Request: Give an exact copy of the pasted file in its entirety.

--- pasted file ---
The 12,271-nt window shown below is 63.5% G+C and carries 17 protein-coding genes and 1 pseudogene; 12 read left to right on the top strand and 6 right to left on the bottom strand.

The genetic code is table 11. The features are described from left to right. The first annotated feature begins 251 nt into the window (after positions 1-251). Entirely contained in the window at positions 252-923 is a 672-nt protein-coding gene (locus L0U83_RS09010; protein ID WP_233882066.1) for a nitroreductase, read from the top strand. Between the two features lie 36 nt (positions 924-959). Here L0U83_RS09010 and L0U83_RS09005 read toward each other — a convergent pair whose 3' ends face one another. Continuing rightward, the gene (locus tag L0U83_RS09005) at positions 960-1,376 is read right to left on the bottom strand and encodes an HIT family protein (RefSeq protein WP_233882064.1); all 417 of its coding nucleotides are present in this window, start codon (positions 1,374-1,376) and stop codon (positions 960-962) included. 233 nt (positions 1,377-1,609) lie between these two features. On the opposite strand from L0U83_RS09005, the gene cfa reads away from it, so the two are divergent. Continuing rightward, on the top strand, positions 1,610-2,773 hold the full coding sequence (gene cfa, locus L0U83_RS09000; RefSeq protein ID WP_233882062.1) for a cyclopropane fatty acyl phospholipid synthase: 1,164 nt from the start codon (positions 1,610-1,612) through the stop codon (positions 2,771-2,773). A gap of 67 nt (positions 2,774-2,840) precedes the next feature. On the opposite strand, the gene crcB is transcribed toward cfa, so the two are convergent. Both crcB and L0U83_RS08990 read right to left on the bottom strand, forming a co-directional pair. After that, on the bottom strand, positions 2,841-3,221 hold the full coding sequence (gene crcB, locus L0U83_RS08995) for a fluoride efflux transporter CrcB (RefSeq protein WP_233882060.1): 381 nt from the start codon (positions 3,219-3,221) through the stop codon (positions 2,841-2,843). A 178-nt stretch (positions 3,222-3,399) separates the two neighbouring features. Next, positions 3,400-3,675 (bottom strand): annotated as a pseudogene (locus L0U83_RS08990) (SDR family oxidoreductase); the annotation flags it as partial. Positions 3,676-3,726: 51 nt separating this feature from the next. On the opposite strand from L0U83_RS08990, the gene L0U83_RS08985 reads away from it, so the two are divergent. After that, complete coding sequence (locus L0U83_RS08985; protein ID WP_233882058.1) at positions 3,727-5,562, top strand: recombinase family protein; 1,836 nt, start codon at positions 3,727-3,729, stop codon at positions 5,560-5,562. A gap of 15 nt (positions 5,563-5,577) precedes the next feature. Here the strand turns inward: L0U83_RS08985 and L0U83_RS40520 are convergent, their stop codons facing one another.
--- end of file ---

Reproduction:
The 12,271-nt window shown below is 63.5% G+C and carries 17 protein-coding genes and 1 pseudogene; 12 read left to right on the top strand and 6 right to left on the bottom strand.

The genetic code is table 11. The features are described from left to right. The first annotated feature begins 251 nt into the window (after positions 1-251). Entirely contained in the window at positions 252-923 is a 672-nt protein-coding gene (locus L0U83_RS09010; protein ID WP_233882066.1) for a nitroreductase, read from the top strand. Between the two features lie 36 nt (positions 924-959). Here L0U83_RS09010 and L0U83_RS09005 read toward each other — a convergent pair whose 3' ends face one another. Continuing rightward, the gene (locus tag L0U83_RS09005) at positions 960-1,376 is read right to left on the bottom strand and encodes an HIT family protein (RefSeq protein WP_233882064.1); all 417 of its coding nucleotides are present in this window, start codon (positions 1,374-1,376) and stop codon (positions 960-962) included. 233 nt (positions 1,377-1,609) lie between these two features. On the opposite strand from L0U83_RS09005, the gene cfa reads away from it, so the two are divergent. Continuing rightward, on the top strand, positions 1,610-2,773 hold the full coding sequence (gene cfa, locus L0U83_RS09000; RefSeq protein ID WP_233882062.1) for a cyclopropane fatty acyl phospholipid synthase: 1,164 nt from the start codon (positions 1,610-1,612) through the stop codon (positions 2,771-2,773). A gap of 67 nt (positions 2,774-2,840) precedes the next feature. On the opposite strand, the gene crcB is transcribed toward cfa, so the two are convergent. Both crcB and L0U83_RS08990 read right to left on the bottom strand, forming a co-directional pair. After that, on the bottom strand, positions 2,841-3,221 hold the full coding sequence (gene crcB, locus L0U83_RS08995) for a fluoride efflux transporter CrcB (RefSeq protein WP_233882060.1): 381 nt from the start codon (positions 3,219-3,221) through the stop codon (positions 2,841-2,843). A 178-nt stretch (positions 3,222-3,399) separates the two neighbouring features. Next, positions 3,400-3,675 (bottom strand): annotated as a pseudogene (locus L0U83_RS08990) (SDR family oxidoreductase); the annotation flags it as partial. Positions 3,676-3,726: 51 nt separating this feature from the next. On the opposite strand from L0U83_RS08990, the gene L0U83_RS08985 reads away from it, so the two are divergent. After that, complete coding sequence (locus L0U83_RS08985; protein ID WP_233882058.1) at positions 3,727-5,562, top strand: recombinase family protein; 1,836 nt, start codon at positions 3,727-3,729, stop codon at positions 5,560-5,562. A gap of 15 nt (positions 5,563-5,577) precedes the next feature. Here the strand turns inward: L0U83_RS08985 and L0U83_RS40520 are convergent, their stop codons facing one another.